Today, instead of the previous behavior Azure Active Directory "quarantines" the duplicated object that does not meet uniqueness. If it is a required attribute such as the UPN, it will put a placeholder value (e.g. +<4digitnumber>@.onmicrosoft.com format). If the attribute is not required (such as the case of ProxyAddress), the attribute will be placed in quarantine while the object is created or updated. For a list of PowerShell cmds to pull these Sync errors, visit
If you drill down on the export errors, you can view the detailed explanation of the conflict. This can also be viewed in the Event Viewer.
You can also view directory synchronization errors in the Office 365 admin center (this is only limited to User objects - not applicable for Groups, Contacts or PublicFolders).
Ready to start solving some of your errors? Start here:
Duplicate or invalid attributes prevent directory synchronization in Office 365
Please visited the reference document above - it goes into detail that was not covered here.
I'm setting up Azure AD Connect for the first time. I'm trying to understand when I should use the full version of SQL versus using the SQL Express. I only have 30K employees but we may grow - is there any guidance around this?
Choosing which SQL to use (Express or Full SQL) mostly depends on the size of the number of objects that your company plans on syncing to Azure Active Directory. If you plan on syncing near 100k objects, you should choose Full SQL. Remember, do not compare 100k to the number of employees. Other objects like devices and groups go into this count.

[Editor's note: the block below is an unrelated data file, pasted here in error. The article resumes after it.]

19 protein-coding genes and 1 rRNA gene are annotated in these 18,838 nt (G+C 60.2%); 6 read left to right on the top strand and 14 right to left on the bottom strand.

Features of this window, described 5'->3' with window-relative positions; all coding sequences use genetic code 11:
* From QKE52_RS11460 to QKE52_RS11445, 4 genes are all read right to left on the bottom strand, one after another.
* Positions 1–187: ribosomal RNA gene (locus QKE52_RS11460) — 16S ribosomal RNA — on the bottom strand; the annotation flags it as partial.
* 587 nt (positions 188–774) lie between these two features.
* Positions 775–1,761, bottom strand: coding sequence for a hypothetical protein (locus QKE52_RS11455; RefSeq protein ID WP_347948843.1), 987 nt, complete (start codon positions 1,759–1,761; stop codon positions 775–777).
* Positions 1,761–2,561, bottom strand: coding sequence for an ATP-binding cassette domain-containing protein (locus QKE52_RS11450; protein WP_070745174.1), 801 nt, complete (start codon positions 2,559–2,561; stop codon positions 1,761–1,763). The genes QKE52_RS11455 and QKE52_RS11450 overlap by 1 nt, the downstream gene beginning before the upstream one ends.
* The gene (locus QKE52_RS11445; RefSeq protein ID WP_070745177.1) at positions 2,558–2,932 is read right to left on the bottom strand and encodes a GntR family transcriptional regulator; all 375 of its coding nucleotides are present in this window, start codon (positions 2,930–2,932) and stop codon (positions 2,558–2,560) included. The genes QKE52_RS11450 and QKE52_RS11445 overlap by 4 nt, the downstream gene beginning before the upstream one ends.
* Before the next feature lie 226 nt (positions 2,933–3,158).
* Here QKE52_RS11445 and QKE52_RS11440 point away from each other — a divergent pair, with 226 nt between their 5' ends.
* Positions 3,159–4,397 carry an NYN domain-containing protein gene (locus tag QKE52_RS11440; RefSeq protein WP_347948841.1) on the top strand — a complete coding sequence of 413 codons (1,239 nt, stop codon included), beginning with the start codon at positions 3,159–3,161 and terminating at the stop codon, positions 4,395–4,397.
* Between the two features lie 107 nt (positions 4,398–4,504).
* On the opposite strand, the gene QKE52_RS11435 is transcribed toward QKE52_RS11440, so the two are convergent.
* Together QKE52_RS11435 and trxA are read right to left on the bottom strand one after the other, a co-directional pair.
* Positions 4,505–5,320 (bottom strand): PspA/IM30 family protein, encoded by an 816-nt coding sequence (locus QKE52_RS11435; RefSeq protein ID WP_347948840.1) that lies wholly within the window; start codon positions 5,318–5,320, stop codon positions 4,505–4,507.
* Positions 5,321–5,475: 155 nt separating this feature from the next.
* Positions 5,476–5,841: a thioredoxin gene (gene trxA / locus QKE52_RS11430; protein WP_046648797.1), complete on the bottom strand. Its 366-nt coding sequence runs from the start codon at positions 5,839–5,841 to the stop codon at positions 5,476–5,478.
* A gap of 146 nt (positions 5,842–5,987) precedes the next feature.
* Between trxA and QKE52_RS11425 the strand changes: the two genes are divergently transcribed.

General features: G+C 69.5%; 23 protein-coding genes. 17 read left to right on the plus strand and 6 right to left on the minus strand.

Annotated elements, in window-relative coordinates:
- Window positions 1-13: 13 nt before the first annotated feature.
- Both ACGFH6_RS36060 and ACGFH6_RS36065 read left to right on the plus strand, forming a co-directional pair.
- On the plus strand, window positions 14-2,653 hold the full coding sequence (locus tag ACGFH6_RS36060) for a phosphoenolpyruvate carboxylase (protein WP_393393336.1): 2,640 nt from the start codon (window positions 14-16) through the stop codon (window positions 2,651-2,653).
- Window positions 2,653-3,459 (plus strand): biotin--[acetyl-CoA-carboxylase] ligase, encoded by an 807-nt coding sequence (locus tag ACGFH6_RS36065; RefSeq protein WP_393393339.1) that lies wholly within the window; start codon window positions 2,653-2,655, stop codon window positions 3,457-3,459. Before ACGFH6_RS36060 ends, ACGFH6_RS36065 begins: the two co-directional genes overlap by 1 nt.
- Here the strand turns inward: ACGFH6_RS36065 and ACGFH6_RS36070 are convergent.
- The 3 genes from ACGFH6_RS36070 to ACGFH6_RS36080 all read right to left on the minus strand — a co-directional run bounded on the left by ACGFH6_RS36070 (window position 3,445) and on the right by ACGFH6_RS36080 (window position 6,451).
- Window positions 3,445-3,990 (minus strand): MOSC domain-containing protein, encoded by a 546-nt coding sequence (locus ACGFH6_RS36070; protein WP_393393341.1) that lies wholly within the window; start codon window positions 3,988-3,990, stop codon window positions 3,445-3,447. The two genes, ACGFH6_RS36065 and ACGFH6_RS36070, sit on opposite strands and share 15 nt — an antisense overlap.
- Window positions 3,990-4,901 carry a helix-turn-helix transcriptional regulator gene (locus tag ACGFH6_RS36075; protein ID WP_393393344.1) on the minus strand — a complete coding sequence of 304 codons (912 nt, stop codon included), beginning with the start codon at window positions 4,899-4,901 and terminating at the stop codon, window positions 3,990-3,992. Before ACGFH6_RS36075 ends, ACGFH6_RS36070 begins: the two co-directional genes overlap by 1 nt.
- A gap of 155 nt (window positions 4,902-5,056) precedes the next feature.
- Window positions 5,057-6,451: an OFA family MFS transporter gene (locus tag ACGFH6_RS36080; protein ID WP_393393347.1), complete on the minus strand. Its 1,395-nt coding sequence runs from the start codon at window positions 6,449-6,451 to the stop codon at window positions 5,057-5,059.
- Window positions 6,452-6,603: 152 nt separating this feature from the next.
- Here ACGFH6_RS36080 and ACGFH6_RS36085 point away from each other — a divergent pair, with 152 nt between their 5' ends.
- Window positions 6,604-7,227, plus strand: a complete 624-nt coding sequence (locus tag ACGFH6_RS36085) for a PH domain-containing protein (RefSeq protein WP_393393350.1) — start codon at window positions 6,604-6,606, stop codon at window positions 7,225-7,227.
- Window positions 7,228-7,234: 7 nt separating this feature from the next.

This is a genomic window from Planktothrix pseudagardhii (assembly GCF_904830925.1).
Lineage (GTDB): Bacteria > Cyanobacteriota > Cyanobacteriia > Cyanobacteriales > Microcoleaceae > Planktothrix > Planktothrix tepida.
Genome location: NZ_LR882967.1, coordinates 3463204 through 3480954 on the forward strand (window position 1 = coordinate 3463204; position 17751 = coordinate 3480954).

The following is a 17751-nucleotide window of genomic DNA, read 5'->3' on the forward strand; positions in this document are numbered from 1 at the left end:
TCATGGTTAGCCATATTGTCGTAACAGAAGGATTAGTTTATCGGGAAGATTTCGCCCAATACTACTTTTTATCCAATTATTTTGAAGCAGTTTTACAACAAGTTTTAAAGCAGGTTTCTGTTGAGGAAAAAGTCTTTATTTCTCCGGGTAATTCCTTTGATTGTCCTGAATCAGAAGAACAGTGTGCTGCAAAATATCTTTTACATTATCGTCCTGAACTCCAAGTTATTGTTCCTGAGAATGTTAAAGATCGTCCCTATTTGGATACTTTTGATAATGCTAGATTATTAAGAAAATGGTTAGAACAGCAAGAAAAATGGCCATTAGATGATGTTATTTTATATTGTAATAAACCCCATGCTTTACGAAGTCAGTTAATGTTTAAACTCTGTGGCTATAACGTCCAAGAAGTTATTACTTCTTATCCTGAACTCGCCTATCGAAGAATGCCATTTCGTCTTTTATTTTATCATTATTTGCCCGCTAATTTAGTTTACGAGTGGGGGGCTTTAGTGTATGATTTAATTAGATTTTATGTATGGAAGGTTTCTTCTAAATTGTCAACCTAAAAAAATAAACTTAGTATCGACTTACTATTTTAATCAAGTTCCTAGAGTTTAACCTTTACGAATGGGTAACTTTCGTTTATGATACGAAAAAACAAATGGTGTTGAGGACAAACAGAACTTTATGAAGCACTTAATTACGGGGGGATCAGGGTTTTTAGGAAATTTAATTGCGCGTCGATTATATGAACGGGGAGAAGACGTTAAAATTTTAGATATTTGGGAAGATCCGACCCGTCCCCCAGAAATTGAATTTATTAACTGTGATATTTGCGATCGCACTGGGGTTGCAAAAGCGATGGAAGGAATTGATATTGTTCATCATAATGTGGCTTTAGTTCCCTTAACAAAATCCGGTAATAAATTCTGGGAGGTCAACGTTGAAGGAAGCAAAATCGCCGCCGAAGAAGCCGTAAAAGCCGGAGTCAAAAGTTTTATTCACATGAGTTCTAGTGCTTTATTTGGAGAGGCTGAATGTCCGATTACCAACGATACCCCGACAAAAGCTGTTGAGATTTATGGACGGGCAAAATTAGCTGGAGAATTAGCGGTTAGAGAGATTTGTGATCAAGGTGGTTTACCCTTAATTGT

Not only think of how many objects you have today but what do you plan on doing tomorrow. Ask yourself questions like "Am I acquisitioning more companies this year? Do I have any new projects coming up that would require me to sync more data to Azure Active Directory? Do I plan on growing my employee/contractor base?" Thinking ahead will help you make this decision. For most small/medium size customers, SQL Express works just fine for them.
Use the table below to help understand how SQL compares to number of objects, hard drive size, and performance. Also, visit the article below that goes into more detail on this subject:
Can we use group managed service (gMSA) to run the sync process for Azure AD Connect?
No we currently do not support gMSAs.
How do I know if I'm on the latest version of Azure AD Connect? Is there a version page somewhere?
Yes! Please see the Version History page at
Does Azure AD Connect support characters from other languages in UPNs?
UPN must follow RFC2822. IDFix will warn you if you are not compliant.
Thanks for following our Mailbag! As a little bonus for those that read all the way to the end, the Customer Success Team also leads webinars available free to our customers that focuses on many aspects of Azure AD.
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I look forward to meeting with ya'll in our live presentation.
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–Chad Hasbrook and Mark Morowczynski